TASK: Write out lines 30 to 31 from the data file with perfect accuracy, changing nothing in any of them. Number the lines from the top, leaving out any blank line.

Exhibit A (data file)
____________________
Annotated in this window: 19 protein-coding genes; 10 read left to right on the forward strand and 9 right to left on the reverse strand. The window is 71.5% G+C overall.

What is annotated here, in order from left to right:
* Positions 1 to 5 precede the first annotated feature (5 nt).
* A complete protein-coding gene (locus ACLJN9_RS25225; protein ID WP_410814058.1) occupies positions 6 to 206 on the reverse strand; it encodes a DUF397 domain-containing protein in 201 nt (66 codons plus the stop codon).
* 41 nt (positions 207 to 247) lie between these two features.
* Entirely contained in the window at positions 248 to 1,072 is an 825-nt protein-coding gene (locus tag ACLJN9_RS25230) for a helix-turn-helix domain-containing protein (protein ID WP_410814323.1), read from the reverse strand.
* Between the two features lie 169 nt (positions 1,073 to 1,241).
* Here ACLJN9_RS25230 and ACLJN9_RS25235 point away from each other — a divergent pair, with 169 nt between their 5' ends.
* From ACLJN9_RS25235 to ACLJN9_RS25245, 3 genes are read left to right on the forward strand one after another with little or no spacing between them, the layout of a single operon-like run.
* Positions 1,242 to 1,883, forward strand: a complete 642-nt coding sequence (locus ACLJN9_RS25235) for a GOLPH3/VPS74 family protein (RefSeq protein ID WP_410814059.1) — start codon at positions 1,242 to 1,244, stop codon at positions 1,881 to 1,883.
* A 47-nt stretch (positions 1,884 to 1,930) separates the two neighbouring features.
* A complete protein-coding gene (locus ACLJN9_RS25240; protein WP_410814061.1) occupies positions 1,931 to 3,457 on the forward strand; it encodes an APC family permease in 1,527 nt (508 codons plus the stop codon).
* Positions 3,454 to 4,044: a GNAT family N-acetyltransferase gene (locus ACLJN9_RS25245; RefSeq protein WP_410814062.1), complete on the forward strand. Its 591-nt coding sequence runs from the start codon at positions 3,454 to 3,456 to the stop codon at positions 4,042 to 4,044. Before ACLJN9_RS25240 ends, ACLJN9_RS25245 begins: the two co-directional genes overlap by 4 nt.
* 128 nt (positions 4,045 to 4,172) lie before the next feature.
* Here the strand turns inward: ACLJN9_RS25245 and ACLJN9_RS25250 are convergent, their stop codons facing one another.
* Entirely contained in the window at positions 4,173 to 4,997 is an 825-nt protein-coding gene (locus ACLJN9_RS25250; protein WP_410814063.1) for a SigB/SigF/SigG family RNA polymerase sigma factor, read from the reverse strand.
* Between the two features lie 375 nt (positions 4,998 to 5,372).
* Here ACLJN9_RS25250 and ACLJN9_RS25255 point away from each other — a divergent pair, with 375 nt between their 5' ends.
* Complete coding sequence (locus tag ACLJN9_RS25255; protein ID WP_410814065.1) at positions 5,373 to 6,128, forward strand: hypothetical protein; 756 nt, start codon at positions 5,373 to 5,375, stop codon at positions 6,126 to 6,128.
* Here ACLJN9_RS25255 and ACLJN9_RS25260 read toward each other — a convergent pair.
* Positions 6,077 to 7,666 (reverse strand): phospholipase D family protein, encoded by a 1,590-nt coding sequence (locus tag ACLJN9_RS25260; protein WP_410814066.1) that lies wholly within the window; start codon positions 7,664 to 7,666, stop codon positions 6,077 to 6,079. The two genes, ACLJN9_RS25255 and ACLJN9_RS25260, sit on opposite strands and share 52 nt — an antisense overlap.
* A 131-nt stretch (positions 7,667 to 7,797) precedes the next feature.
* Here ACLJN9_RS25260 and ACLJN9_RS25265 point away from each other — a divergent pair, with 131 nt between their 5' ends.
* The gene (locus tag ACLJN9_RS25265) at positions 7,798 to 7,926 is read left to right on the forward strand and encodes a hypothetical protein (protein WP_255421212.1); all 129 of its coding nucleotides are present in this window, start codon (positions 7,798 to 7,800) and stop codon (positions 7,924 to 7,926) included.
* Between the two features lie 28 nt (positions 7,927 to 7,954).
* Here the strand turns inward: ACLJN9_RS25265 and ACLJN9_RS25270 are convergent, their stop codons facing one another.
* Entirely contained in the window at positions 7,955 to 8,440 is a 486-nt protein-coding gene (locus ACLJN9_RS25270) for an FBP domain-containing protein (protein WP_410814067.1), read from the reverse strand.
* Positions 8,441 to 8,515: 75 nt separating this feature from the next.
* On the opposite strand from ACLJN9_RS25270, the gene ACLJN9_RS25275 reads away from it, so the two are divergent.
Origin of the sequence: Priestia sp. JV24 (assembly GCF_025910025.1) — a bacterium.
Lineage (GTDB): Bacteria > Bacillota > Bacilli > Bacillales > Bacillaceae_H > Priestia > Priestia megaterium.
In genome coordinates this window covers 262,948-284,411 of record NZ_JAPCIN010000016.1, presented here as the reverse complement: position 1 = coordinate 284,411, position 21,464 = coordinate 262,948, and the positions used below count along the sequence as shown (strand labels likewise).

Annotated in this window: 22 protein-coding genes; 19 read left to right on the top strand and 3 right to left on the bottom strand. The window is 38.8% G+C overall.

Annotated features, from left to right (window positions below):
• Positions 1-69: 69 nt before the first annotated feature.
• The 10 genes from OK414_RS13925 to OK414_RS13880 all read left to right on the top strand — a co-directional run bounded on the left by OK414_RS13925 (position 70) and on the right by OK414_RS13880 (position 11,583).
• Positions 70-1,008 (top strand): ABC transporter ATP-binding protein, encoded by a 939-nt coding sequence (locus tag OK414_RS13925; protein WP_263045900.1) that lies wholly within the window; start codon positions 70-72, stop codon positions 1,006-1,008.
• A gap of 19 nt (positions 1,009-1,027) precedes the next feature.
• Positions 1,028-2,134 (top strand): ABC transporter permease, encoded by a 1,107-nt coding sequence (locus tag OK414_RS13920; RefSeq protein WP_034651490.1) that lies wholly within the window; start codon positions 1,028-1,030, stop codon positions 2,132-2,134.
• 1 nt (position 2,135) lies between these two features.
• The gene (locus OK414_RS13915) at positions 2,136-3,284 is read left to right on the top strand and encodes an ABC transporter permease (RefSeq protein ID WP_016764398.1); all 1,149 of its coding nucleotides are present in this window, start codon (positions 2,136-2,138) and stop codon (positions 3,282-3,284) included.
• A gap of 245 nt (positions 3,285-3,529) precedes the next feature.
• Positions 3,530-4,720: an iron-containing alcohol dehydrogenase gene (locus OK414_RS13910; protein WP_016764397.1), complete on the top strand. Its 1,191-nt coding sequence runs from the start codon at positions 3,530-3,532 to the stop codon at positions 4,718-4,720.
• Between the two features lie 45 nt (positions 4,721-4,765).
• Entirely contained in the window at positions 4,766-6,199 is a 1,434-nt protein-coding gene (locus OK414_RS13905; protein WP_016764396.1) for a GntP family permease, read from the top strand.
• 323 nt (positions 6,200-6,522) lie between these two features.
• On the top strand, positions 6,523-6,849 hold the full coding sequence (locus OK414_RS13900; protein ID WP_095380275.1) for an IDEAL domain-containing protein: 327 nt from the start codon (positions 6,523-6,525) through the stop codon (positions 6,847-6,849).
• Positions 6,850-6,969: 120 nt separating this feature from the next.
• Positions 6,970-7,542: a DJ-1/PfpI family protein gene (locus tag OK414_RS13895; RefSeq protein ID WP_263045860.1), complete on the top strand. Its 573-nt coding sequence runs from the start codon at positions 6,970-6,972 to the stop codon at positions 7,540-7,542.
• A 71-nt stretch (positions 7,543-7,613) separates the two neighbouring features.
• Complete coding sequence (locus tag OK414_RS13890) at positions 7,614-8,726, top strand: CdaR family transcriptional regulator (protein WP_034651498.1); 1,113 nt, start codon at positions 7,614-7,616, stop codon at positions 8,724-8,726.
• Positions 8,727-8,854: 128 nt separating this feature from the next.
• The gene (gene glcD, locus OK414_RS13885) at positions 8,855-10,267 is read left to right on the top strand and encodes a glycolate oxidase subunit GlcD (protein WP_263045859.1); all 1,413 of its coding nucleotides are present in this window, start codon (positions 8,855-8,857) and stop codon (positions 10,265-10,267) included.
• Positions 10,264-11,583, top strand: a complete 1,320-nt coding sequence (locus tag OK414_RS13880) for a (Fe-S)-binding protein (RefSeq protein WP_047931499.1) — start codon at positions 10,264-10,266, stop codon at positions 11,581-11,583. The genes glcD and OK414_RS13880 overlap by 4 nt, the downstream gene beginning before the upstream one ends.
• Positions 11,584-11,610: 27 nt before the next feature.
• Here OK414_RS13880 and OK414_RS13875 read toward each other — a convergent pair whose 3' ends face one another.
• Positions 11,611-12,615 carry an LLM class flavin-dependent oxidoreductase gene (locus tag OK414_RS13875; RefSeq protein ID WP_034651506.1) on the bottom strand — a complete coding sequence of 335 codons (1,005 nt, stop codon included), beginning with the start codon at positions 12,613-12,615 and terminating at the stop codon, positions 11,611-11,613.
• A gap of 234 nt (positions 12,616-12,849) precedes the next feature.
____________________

Origin of the sequence: Priestia sp. JV24 (assembly GCF_025910025.1) — a bacterium.
Lineage (GTDB): Bacteria > Bacillota > Bacilli > Bacillales > Bacillaceae_H > Priestia > Priestia megaterium.